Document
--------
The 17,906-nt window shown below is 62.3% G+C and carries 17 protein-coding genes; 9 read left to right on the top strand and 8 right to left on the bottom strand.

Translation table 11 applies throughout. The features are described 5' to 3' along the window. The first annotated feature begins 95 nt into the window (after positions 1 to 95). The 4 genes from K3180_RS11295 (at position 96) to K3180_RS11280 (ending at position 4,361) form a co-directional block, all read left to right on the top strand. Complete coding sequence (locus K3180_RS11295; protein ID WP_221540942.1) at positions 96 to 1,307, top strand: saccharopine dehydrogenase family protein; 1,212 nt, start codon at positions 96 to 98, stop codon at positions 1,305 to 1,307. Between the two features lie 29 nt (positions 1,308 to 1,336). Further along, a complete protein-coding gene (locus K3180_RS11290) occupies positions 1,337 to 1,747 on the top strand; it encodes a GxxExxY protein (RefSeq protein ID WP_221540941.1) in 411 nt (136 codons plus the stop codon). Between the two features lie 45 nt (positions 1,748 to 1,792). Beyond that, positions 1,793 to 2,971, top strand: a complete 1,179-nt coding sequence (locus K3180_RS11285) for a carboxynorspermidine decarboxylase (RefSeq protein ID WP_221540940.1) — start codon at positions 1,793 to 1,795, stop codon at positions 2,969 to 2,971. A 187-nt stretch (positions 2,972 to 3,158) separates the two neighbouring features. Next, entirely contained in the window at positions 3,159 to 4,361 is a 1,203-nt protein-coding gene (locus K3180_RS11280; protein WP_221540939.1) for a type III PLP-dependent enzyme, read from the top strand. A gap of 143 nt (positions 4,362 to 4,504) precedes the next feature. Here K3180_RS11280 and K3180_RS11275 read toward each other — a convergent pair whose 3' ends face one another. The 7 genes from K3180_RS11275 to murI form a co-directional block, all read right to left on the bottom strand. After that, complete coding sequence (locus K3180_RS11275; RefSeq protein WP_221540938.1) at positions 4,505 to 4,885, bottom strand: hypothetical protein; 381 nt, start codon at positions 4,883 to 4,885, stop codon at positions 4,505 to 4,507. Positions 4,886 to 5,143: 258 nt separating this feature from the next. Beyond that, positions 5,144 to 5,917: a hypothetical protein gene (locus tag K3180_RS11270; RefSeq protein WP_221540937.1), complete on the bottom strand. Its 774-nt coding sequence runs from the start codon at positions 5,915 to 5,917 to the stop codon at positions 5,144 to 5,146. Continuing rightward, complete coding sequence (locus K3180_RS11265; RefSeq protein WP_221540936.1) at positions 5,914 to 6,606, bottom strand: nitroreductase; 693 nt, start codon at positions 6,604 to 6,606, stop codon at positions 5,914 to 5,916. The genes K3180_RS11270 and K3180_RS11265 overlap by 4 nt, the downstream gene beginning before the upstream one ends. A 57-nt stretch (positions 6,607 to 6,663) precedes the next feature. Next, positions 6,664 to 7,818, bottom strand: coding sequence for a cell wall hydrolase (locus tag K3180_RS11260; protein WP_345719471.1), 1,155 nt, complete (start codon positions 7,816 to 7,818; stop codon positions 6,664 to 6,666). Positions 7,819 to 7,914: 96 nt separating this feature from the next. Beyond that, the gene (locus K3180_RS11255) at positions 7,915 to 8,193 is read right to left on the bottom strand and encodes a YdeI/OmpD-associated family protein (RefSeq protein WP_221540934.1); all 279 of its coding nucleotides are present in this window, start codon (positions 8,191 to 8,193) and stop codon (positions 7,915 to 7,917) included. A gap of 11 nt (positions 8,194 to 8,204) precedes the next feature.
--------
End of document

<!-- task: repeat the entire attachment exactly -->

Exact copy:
The 17,906-nt window shown below is 62.3% G+C and carries 17 protein-coding genes; 9 read left to right on the top strand and 8 right to left on the bottom strand.

Translation table 11 applies throughout. The features are described 5' to 3' along the window. The first annotated feature begins 95 nt into the window (after positions 1 to 95). The 4 genes from K3180_RS11295 (at position 96) to K3180_RS11280 (ending at position 4,361) form a co-directional block, all read left to right on the top strand. Complete coding sequence (locus K3180_RS11295; protein ID WP_221540942.1) at positions 96 to 1,307, top strand: saccharopine dehydrogenase family protein; 1,212 nt, start codon at positions 96 to 98, stop codon at positions 1,305 to 1,307. Between the two features lie 29 nt (positions 1,308 to 1,336). Further along, a complete protein-coding gene (locus K3180_RS11290) occupies positions 1,337 to 1,747 on the top strand; it encodes a GxxExxY protein (RefSeq protein ID WP_221540941.1) in 411 nt (136 codons plus the stop codon). Between the two features lie 45 nt (positions 1,748 to 1,792). Beyond that, positions 1,793 to 2,971, top strand: a complete 1,179-nt coding sequence (locus K3180_RS11285) for a carboxynorspermidine decarboxylase (RefSeq protein ID WP_221540940.1) — start codon at positions 1,793 to 1,795, stop codon at positions 2,969 to 2,971. A 187-nt stretch (positions 2,972 to 3,158) separates the two neighbouring features. Next, entirely contained in the window at positions 3,159 to 4,361 is a 1,203-nt protein-coding gene (locus K3180_RS11280; protein WP_221540939.1) for a type III PLP-dependent enzyme, read from the top strand. A gap of 143 nt (positions 4,362 to 4,504) precedes the next feature. Here K3180_RS11280 and K3180_RS11275 read toward each other — a convergent pair whose 3' ends face one another. The 7 genes from K3180_RS11275 to murI form a co-directional block, all read right to left on the bottom strand. After that, complete coding sequence (locus K3180_RS11275; RefSeq protein WP_221540938.1) at positions 4,505 to 4,885, bottom strand: hypothetical protein; 381 nt, start codon at positions 4,883 to 4,885, stop codon at positions 4,505 to 4,507. Positions 4,886 to 5,143: 258 nt separating this feature from the next. Beyond that, positions 5,144 to 5,917: a hypothetical protein gene (locus tag K3180_RS11270; RefSeq protein WP_221540937.1), complete on the bottom strand. Its 774-nt coding sequence runs from the start codon at positions 5,915 to 5,917 to the stop codon at positions 5,144 to 5,146. Continuing rightward, complete coding sequence (locus K3180_RS11265; RefSeq protein WP_221540936.1) at positions 5,914 to 6,606, bottom strand: nitroreductase; 693 nt, start codon at positions 6,604 to 6,606, stop codon at positions 5,914 to 5,916. The genes K3180_RS11270 and K3180_RS11265 overlap by 4 nt, the downstream gene beginning before the upstream one ends. A 57-nt stretch (positions 6,607 to 6,663) precedes the next feature. Next, positions 6,664 to 7,818, bottom strand: coding sequence for a cell wall hydrolase (locus tag K3180_RS11260; protein WP_345719471.1), 1,155 nt, complete (start codon positions 7,816 to 7,818; stop codon positions 6,664 to 6,666). Positions 7,819 to 7,914: 96 nt separating this feature from the next. Beyond that, the gene (locus K3180_RS11255) at positions 7,915 to 8,193 is read right to left on the bottom strand and encodes a YdeI/OmpD-associated family protein (RefSeq protein WP_221540934.1); all 279 of its coding nucleotides are present in this window, start codon (positions 8,191 to 8,193) and stop codon (positions 7,915 to 7,917) included. A gap of 11 nt (positions 8,194 to 8,204) precedes the next feature.